Doyle's job title is 'Independent Agent' -- a title that covers a multitude of sins, as it were. Officially, he's in a position where even someone like Carruthers can't give him orders. And unofficially he wields immense personal influence.

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  18. Someone on FaceBook said:

    I thought that when Hawker was Head of Service it was generally accepted that Doyle was really the power without the title because it was felt that Adrian wasn't old enough/seasoned enough/stable enough to hold the position.

    ********

    How very perceptive of you. Yes. There's a lot of éminence grise going on here. And then the scene in Black Hawk when Adrian looks around the room and realizes the choice of what to do with Cummings is entirely in the hands of the Head of Service -- that even Doyle is expecting him to make this decision -- is a sign that Hawker is now truly the guy in charge.
    (Or, at least, that's some of what the scene is supposed to convey.)

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  19. Thank you for answering all these questions! I did wonder about Lazarus sending Hawker to Meeks Street all those eons ago and about how succession worked among theives because (and I spend waaay too much time thinking about books rather than doing schoolwork) but there's that intriguing duality at work in Hawker's nature again. He could have easily been Lazurus' heir instead of Galba's.

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  20. Very exactly right.

    Lazarus -- who got his title the old fashioned way, by killing the last Lazarus -- figured he had six or seven years before Hawker did the same to him. Being fond of the murderous lad, Lazarus tried to think of the best way to avoid that.

    Lazarus could've sent him off to Australia. Or killed him when he started to be dangerous. Instead, he brought him to the attention of the Service, who were sure to recognize his usefulness.

    There's a 1794 scene, never written, that shows the aftermath of Hawker's break-in at Meeks Street.
    Galba is upstairs, resting after Luke took the bullet out. The others are in Galba's office -- Grey, not yet Service, working there on a Military Intelligence matter, his own wound bandaged up. Doyle is in charge.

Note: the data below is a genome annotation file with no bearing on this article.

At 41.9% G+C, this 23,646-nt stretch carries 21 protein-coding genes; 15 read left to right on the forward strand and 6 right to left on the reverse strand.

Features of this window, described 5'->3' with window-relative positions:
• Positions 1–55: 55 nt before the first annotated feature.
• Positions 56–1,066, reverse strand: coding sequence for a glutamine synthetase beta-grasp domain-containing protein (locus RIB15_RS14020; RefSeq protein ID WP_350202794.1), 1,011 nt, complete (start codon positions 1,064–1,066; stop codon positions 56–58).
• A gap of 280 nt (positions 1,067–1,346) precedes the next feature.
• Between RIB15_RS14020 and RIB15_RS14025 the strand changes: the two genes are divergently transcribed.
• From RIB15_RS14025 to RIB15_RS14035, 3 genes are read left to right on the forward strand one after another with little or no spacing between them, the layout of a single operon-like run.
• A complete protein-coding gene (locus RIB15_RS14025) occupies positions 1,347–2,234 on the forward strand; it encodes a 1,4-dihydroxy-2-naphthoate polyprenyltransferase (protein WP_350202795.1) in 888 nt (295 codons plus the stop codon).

Hawker -- age 12/13 -- is tied to a chair, dislocated knee in agony, not answering questions.

    *****

    Grey: What the hell is he?

    Doyle: One of Lazarus' creatures. He won't answer questions. It doesn't matter anyway -- we know who sent him.

    Grey: I'll grab Luke before he leaves and get his knee seen to.

    Doyle (walks behind Hawker)(speaks Latin) : We're not doing him any favors, patching him up so he can hang. (behind Hawker's back, mimes a quick snap to the neck.) Better to end it quickly.

    Grey (after a minute) (speaks Latin): Let him live. He got into your headquarters. There's something there worth saving.

    Doyle (in Latin) : Maybe. And we can always kill him later.

    ********

    Hawker has a good memory. Many years later he repeated that Latin to a Fellow at Cambridge and found out what they'd said. Made him laugh.

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    1. Anonymous4:35 PM

      This made me laugh! I am sure you have a lot of these scenes that don't quite fit into the books (yet!) in your head. That may be one of the reasons your characters, especially Hawk, Doyle and Justine, feel so three-dimensional. I admire how each has his or her own voice.
      I gave your books to my adult daughter for Christmas, with instructions to start with The Forbidden Rose, and now she, not a fan of historicals but totally enamored with yours, is half-way into Pax's story. Thank you so much for giving us this world! When can we hear Severine's tale?